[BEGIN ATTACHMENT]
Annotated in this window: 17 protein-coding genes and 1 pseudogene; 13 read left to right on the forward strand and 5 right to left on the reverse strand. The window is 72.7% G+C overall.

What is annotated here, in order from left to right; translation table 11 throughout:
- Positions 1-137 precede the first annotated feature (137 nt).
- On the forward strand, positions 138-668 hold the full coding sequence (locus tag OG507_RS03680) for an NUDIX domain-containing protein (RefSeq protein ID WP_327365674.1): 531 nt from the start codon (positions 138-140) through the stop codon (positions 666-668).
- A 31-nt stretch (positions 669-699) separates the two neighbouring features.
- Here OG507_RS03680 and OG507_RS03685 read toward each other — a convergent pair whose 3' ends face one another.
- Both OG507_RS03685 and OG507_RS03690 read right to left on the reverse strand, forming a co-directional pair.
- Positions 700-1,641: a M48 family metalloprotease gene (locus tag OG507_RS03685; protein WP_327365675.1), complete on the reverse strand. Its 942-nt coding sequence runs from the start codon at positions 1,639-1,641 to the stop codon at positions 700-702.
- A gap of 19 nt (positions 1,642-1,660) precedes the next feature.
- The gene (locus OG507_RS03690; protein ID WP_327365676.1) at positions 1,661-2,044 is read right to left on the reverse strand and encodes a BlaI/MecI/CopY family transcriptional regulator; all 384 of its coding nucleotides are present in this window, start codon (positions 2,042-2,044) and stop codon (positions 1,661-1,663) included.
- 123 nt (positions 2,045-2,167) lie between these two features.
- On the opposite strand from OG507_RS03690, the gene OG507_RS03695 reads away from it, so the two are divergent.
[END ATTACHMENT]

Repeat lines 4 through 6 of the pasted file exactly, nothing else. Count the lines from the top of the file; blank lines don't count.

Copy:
- On the forward strand, positions 138-668 hold the full coding sequence (locus tag OG507_RS03680) for an NUDIX domain-containing protein (RefSeq protein ID WP_327365674.1): 531 nt from the start codon (positions 138-140) through the stop codon (positions 666-668).
- A 31-nt stretch (positions 669-699) separates the two neighbouring features.
- Here OG507_RS03680 and OG507_RS03685 read toward each other — a convergent pair whose 3' ends face one another.